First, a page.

Major discovery in historic Franklin Expedition

Overhead image showing what appears to be a well-preserved ship. Source: Parks Canada

Overhead image showing what appears to be a well-preserved ship. Source: Parks Canada

When two ships and all the crew of the Franklin Expedition went missing in the Arctic back in the late 1840s, a massive search and rescue effort ensued, to no avail.

The mystery has fascinated researchers and the lay public ever since. In 2008 Canada resumed the hunt to find the expedition’s lost ships with considerable effort and media attention.

On Tuesday (Sept 9) Prime Minister Stephen Harper announced the discovery of one of the long-sought lost ships.

As stated in the official press release:

“Although we do not know yet whether the discovery is Her Majesty’s Ship (HMS) Erebus or HMS Terror, we do have enough information to confirm its authenticity. This find was confirmed on Sunday, September 7, 2014, using a remotely operated underwater vehicle recently acquired by Parks Canada.”

Full details on the location of the find were not immediately released. One source quoted John Geiger of the Royal Canadian Geographic Society as indicating the vessel was discovered in “…about 36 feet below the surface in Queen Maud Gulf, off the Nunavut mainland, about 1,800 miles north of Toronto.” (Note: I include that “where” quote for curiosity’s sake, the specifics require further official confirmation.)

Here’s more coverage from Canadian Press and the CBC. And here’s how the news was covered by the BBC:

The find has been described as “the biggest archaeological discovery the world has seen since the opening of Tutankhamun’s tomb almost 100 years ago” by a British archaeologist, William Battersby, who has written extensively about the Franklin expedition.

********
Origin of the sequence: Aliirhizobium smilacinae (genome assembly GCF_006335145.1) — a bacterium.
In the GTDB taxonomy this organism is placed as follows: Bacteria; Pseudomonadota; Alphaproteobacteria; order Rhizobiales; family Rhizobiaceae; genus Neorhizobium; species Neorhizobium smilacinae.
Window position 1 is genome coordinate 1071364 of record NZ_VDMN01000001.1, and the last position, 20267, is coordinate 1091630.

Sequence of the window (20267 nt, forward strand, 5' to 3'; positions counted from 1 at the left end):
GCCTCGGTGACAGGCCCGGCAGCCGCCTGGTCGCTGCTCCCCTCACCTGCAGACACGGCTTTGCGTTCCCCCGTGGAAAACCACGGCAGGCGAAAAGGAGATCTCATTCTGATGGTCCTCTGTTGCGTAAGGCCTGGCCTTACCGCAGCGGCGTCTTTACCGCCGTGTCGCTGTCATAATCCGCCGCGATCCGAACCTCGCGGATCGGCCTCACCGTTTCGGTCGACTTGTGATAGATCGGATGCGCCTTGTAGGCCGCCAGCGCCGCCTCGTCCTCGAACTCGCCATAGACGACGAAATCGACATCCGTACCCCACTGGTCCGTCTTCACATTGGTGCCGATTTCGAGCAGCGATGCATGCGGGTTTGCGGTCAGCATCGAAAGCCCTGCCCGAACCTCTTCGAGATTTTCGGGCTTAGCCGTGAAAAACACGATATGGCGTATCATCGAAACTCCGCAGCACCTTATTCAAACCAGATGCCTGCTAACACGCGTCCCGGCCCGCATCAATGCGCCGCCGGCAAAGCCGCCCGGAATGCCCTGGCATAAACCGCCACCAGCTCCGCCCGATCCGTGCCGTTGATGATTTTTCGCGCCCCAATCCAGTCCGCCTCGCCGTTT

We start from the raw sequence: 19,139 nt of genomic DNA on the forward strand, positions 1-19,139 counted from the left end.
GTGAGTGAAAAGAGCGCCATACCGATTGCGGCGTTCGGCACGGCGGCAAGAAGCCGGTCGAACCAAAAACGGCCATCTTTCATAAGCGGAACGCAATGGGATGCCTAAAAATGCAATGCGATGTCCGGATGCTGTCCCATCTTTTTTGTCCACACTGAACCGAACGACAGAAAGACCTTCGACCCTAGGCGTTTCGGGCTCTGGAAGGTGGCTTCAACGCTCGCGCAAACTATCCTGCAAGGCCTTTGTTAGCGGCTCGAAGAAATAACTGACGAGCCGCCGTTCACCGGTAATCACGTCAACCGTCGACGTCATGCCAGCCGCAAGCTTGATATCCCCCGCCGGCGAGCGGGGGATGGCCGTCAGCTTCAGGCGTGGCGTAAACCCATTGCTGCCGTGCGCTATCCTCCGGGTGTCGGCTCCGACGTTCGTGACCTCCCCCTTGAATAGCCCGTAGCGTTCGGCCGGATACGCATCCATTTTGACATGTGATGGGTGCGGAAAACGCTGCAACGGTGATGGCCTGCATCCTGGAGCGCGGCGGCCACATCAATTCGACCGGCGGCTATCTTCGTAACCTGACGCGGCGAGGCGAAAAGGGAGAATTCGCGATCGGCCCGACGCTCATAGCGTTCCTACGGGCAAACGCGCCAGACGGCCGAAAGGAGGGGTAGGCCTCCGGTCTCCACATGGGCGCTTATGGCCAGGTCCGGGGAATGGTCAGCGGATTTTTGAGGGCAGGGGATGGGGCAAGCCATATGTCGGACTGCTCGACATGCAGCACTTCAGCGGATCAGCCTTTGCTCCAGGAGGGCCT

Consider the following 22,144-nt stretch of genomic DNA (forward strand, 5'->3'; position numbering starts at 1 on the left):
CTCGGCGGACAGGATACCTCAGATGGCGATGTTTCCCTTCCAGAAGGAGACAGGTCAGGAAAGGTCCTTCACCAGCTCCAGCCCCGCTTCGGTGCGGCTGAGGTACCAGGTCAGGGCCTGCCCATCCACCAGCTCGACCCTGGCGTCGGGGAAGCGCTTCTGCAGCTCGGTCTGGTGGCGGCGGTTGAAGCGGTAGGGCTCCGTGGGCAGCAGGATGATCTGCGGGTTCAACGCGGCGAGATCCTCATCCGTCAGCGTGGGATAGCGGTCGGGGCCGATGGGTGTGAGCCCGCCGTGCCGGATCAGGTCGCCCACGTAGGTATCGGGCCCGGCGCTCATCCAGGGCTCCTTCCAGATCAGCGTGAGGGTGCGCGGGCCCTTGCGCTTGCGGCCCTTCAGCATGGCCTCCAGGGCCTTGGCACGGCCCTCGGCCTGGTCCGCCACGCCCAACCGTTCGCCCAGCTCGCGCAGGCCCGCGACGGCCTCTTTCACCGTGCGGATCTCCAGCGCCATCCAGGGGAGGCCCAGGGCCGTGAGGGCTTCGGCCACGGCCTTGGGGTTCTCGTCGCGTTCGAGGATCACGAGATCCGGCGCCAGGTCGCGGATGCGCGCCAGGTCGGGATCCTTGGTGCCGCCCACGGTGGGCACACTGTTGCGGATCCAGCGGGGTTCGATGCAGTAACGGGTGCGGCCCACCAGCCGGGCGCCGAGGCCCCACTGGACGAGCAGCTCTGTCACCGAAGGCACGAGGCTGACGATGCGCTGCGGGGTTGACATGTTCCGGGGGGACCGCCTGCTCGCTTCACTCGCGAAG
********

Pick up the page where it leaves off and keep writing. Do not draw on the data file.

“From the images it is clear that a huge amount of evidence will be preserved from the expedition, possibly even including the remains of the men and maybe, just possibly, some of their photographs,” he said.

The loss of HMS Erebus and HMS Terror, which was built in Topsham, Devon, prompted one of largest searches in history, running from 1848 to 1859.

The mystery has gripped people for generations, in part because no one knows for sure exactly what happened to the crew.

This story gets far more press in Canada and the UK, because of the ties those nations have to the event, and (to some degree) because of the Prime Minister’s strong personal interest in the search. CBC news anchor Peter Mansbridge penned an essay on why he and others care about something over and done so long ago.

This isn’t just a story of looking for old bones and old bits of ship — it’s a story about us, about our country, about our history.

Are there more important things to be studying, researching and looking for?

Of course.

But this is a pretty good one, too, and this week’s news is exciting — Canadians have found what many others couldn’t, and we’ve unlocked yet another part of our own story.

I’ve written about the hunt and its appeal in several previous In Box posts. It’s just a great “and then what happened?” yarns.

Ian Austen covers Canada for the New York Times. His article of Sept 9 summarizes some of  the political and archeological aspects of the discovery:

John Geiger, the president of the Royal Canadian Geographical Society, one of the groups that participated in the search, said that images showed that the ship appeared to be very well preserved. He said he expected that divers would eventually recover artifacts that further detail the expedition’s ordeal.

“It’s not just that the ships are interesting historical artifacts,” he said. “They hold answers to questions that have long been unanswered.”

Clearly, there will be far more to come on this discovery, and one more ship to find, if possible. Here’s a link to more from Parks Canada, including a photo galley and video.

As reported by CBC, the search was conducted by “a partnership between Parks Canada, the Royal Canadian Geographical Society, the Arctic Research Foundation, the Canadian Coast Guard, the Royal Canadian Navy and the government of Nunavut.”

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